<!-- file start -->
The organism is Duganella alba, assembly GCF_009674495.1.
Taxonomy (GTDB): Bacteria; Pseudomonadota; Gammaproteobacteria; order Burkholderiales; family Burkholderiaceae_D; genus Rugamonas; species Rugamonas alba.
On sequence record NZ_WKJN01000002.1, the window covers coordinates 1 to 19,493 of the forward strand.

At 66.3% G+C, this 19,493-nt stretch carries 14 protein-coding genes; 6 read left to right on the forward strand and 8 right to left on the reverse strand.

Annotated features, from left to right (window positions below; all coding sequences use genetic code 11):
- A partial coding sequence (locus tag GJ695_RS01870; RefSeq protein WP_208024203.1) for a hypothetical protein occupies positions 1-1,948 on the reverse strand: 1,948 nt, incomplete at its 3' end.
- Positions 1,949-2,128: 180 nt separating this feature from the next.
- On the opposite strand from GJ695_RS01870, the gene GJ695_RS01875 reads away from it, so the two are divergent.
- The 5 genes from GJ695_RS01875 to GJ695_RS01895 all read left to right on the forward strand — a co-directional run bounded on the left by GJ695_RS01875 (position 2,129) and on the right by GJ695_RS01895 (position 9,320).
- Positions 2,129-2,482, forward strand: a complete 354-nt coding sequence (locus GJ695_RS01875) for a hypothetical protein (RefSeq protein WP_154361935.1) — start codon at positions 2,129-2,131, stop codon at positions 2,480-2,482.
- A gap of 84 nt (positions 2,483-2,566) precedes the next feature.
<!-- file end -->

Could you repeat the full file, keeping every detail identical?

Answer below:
The organism is Duganella alba, assembly GCF_009674495.1.
Taxonomy (GTDB): Bacteria; Pseudomonadota; Gammaproteobacteria; order Burkholderiales; family Burkholderiaceae_D; genus Rugamonas; species Rugamonas alba.
On sequence record NZ_WKJN01000002.1, the window covers coordinates 1 to 19,493 of the forward strand.

At 66.3% G+C, this 19,493-nt stretch carries 14 protein-coding genes; 6 read left to right on the forward strand and 8 right to left on the reverse strand.

Annotated features, from left to right (window positions below; all coding sequences use genetic code 11):
- A partial coding sequence (locus tag GJ695_RS01870; RefSeq protein WP_208024203.1) for a hypothetical protein occupies positions 1-1,948 on the reverse strand: 1,948 nt, incomplete at its 3' end.
- Positions 1,949-2,128: 180 nt separating this feature from the next.
- On the opposite strand from GJ695_RS01870, the gene GJ695_RS01875 reads away from it, so the two are divergent.
- The 5 genes from GJ695_RS01875 to GJ695_RS01895 all read left to right on the forward strand — a co-directional run bounded on the left by GJ695_RS01875 (position 2,129) and on the right by GJ695_RS01895 (position 9,320).
- Positions 2,129-2,482, forward strand: a complete 354-nt coding sequence (locus GJ695_RS01875) for a hypothetical protein (RefSeq protein WP_154361935.1) — start codon at positions 2,129-2,131, stop codon at positions 2,480-2,482.
- A gap of 84 nt (positions 2,483-2,566) precedes the next feature.